Home Articles How My Dad's a Birdman (and my imagination) took flight
How My Dad\'s a Birdman (and my imagination) took flight PDF Print E-mail
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Wednesday, 01 December 2010 12:31

It was 2003, and I was on a book tour in Australia with my family. My stage version of my novel Skellig was to be that year\'s Christmas show at London\'s Young Vic theatre. I sat at the window of our Sydney hotel, checking emails. One came from the theatre\'s artistic director, David Lan: how, he wrote, would I like to write another play, for younger children, to run in the smaller studio theatre, while Skellig played in the main house? I looked across the city. The sun poured down on the bridge, the harbour, the opera house. Weirdly, it all put me in mind of Newcastle, my home town. "Yes," I wrote. "Of course."

I had only just begun to think of myself as a playwright; until very recently, I\'d only written prose. But some of that prose was for children, and they were teaching me a lot. Just after Skellig the novel came out, I read some of it to a primary-school class. Two boys rushed to me afterwards. "That was brilliant!" they cried. "We\'re going to act it out! He\'s Michael, I\'m Skellig! Howay!" And they were off. The first performance of Skellig, in a Newcastle school yard.

Children leap through the artificial boundaries we try to impose on stories. For them, words don\'t sit still in orderly lines on the page. They move fluently into drama, movement, dance, song.

After the book tour, we took a holiday in the Cook Islands. I sat facing the lagoon, the coral reef, the ocean, and I scribbled a few ideas for the new play. But then we put on masks and snorkels and I swam with my partner and daughter among outrageously beautiful, tender, friendly multicoloured fish. The story began to be released. In the warm lagoon of Rarotonga I saw images of birdmen and birdwomen inside barmy flying contraptions, leaping into the sky above Newcastle in an attempt to fly across the icy River Tyne.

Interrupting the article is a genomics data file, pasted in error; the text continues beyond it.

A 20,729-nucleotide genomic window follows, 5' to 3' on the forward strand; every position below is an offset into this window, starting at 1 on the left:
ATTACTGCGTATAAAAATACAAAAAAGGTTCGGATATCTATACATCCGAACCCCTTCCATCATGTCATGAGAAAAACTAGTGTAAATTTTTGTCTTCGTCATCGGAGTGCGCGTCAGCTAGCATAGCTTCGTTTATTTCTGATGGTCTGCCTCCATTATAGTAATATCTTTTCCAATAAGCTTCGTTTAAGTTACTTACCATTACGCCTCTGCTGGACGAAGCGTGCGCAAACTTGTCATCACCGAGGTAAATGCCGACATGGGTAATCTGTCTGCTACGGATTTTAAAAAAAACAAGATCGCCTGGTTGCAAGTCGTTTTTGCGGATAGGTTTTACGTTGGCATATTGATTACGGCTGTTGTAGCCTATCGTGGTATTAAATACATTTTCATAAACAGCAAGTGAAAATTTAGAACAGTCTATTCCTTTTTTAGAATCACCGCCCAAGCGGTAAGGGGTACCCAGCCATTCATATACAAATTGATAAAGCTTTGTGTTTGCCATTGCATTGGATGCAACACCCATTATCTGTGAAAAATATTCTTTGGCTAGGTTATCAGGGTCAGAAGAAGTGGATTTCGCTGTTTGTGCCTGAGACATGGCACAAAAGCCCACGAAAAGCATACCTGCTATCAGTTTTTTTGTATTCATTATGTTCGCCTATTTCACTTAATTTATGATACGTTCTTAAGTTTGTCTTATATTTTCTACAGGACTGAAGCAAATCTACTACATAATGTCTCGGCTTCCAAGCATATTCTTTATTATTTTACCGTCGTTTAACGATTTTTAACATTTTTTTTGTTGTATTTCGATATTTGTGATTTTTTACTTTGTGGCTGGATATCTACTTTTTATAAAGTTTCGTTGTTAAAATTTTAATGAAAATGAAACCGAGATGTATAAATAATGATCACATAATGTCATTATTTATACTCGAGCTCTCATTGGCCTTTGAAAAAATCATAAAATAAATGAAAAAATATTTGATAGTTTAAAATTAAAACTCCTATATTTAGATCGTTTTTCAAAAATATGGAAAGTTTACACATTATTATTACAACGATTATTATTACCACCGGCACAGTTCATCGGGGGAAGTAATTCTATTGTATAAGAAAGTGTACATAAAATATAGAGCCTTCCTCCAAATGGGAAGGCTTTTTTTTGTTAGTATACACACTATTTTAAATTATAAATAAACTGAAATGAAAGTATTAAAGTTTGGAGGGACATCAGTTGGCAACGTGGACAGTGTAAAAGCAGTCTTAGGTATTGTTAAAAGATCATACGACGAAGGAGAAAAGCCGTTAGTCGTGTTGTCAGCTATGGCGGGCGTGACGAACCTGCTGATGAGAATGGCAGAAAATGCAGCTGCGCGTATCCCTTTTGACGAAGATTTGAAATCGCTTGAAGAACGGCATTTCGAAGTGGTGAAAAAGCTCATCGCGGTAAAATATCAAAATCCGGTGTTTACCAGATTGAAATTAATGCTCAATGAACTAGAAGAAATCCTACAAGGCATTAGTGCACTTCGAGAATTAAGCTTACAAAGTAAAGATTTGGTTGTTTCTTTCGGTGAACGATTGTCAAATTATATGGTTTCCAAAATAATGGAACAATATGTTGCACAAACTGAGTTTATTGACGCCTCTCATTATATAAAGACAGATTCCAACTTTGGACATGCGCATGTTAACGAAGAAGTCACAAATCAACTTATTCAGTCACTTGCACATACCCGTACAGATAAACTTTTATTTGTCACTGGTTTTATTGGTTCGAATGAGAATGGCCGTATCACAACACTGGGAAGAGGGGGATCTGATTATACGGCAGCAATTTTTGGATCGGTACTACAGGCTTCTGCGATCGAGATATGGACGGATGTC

Back at home, the North Sea replaced the Pacific; the Tyne bridge and The Sage replaced Sydney harbour and opera house. I sat in my terraced house, and the play\'s main characters jumped on to the page: a young girl called Lizzie yelled up the stairs to Jackie Crow, her sleeping dad; Jackie pulled wings out of a cupboard, strapped them on, leapt from the kitchen table; Auntie Doreen flung dumplings at the wall. And here came Benny the Bee Boy, Bouncing Bess, and The Human Helicopter Hubert Hall. They were all heading to Newcastle for the Great Human Bird Competition: fly across the Tyne \& win £1,000!

It was a tale with pain and loss at its heart, but it also seemed optimistic, with fast dialogue and funny songs: a story that jumped for joy and danced with hope. My play, called My Dad\'s a Birdman, was ready. Then came the process of casting, rehearsals, rewrites, previews ? when the story is enhanced and reshaped by the visions of actors, director, designer, musicians. All directed to the moment when the story takes the most outrageous and optimistic leap of all, off the stage and into the imaginations of the audience. The audience jumped and laughed and cheered and sighed. They joined in with The Dumpling Song. My daughter, Freya, flapped her arms in the air as she watched, just as she\'d swayed them under the sea. And then Christmas passed, and Skellig finished its run, and so did this play. Then came the weird, empty feeling when a play is over and the set is taken down, and everyone goes different ways.

A few months back, David Lan came calling again. He wanted to return the play to the Young Vic, in a bigger production with music by the Pet Shop Boys. Maybe it\'s not surprising that they\'ve come up with such perfect tunes; Neil Tennant grew up just across the Tyne from me. Maybe our imaginations met in mid-air. So the story\'s back on stage again, in a new, evolved shape, directed by Oliver Mears: a rather weird story set in chilly Newcastle, but with links to Sydney Harbour and Pacific lagoons and gorgeous fish.

This is not a news report and may contain views expressed by the author which are not supported by GNM.

Courtesy to guardian.co.uk.

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